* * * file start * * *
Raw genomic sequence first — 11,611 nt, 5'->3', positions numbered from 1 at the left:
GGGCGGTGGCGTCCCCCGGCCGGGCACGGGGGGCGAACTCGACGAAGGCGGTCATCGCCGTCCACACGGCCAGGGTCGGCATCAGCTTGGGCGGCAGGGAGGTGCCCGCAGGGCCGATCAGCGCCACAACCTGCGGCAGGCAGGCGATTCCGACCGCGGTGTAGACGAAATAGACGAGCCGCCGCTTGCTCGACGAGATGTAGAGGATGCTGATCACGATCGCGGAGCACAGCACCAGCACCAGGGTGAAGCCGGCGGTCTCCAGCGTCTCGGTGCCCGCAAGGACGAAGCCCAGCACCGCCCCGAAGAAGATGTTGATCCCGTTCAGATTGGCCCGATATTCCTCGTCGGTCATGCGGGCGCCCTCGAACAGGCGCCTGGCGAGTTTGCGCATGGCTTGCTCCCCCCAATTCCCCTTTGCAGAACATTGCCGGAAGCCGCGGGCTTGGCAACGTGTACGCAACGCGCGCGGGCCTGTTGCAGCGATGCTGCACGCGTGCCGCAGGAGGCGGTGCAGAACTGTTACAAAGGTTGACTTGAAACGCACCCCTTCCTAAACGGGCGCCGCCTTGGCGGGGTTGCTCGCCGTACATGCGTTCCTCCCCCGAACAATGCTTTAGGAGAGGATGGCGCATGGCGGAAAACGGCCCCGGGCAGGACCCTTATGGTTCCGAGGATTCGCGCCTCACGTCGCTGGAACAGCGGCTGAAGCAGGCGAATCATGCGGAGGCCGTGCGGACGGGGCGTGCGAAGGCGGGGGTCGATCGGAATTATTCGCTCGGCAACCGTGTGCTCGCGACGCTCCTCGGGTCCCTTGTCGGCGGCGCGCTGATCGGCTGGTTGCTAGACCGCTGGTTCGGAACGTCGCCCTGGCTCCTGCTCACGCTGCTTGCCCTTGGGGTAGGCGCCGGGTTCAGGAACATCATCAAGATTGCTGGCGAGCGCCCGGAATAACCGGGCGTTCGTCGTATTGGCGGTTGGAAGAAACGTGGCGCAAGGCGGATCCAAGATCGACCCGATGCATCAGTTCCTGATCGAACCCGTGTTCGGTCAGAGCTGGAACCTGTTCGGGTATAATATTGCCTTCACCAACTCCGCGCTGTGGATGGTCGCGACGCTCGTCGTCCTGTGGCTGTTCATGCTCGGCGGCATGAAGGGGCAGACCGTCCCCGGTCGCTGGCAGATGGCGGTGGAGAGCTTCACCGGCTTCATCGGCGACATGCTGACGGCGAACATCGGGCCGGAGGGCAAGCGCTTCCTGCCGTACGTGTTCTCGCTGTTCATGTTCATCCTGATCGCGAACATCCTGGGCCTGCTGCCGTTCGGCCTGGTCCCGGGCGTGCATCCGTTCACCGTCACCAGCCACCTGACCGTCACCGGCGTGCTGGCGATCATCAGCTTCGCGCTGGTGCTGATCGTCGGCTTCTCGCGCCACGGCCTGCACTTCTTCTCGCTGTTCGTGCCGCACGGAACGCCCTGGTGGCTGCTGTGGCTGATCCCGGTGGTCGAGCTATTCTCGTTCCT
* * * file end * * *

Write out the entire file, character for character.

Raw genomic sequence first — 11,611 nt, 5'->3', positions numbered from 1 at the left:
GGGCGGTGGCGTCCCCCGGCCGGGCACGGGGGGCGAACTCGACGAAGGCGGTCATCGCCGTCCACACGGCCAGGGTCGGCATCAGCTTGGGCGGCAGGGAGGTGCCCGCAGGGCCGATCAGCGCCACAACCTGCGGCAGGCAGGCGATTCCGACCGCGGTGTAGACGAAATAGACGAGCCGCCGCTTGCTCGACGAGATGTAGAGGATGCTGATCACGATCGCGGAGCACAGCACCAGCACCAGGGTGAAGCCGGCGGTCTCCAGCGTCTCGGTGCCCGCAAGGACGAAGCCCAGCACCGCCCCGAAGAAGATGTTGATCCCGTTCAGATTGGCCCGATATTCCTCGTCGGTCATGCGGGCGCCCTCGAACAGGCGCCTGGCGAGTTTGCGCATGGCTTGCTCCCCCCAATTCCCCTTTGCAGAACATTGCCGGAAGCCGCGGGCTTGGCAACGTGTACGCAACGCGCGCGGGCCTGTTGCAGCGATGCTGCACGCGTGCCGCAGGAGGCGGTGCAGAACTGTTACAAAGGTTGACTTGAAACGCACCCCTTCCTAAACGGGCGCCGCCTTGGCGGGGTTGCTCGCCGTACATGCGTTCCTCCCCCGAACAATGCTTTAGGAGAGGATGGCGCATGGCGGAAAACGGCCCCGGGCAGGACCCTTATGGTTCCGAGGATTCGCGCCTCACGTCGCTGGAACAGCGGCTGAAGCAGGCGAATCATGCGGAGGCCGTGCGGACGGGGCGTGCGAAGGCGGGGGTCGATCGGAATTATTCGCTCGGCAACCGTGTGCTCGCGACGCTCCTCGGGTCCCTTGTCGGCGGCGCGCTGATCGGCTGGTTGCTAGACCGCTGGTTCGGAACGTCGCCCTGGCTCCTGCTCACGCTGCTTGCCCTTGGGGTAGGCGCCGGGTTCAGGAACATCATCAAGATTGCTGGCGAGCGCCCGGAATAACCGGGCGTTCGTCGTATTGGCGGTTGGAAGAAACGTGGCGCAAGGCGGATCCAAGATCGACCCGATGCATCAGTTCCTGATCGAACCCGTGTTCGGTCAGAGCTGGAACCTGTTCGGGTATAATATTGCCTTCACCAACTCCGCGCTGTGGATGGTCGCGACGCTCGTCGTCCTGTGGCTGTTCATGCTCGGCGGCATGAAGGGGCAGACCGTCCCCGGTCGCTGGCAGATGGCGGTGGAGAGCTTCACCGGCTTCATCGGCGACATGCTGACGGCGAACATCGGGCCGGAGGGCAAGCGCTTCCTGCCGTACGTGTTCTCGCTGTTCATGTTCATCCTGATCGCGAACATCCTGGGCCTGCTGCCGTTCGGCCTGGTCCCGGGCGTGCATCCGTTCACCGTCACCAGCCACCTGACCGTCACCGGCGTGCTGGCGATCATCAGCTTCGCGCTGGTGCTGATCGTCGGCTTCTCGCGCCACGGCCTGCACTTCTTCTCGCTGTTCGTGCCGCACGGAACGCCCTGGTGGCTGCTGTGGCTGATCCCGGTGGTCGAGCTATTCTCGTTCCT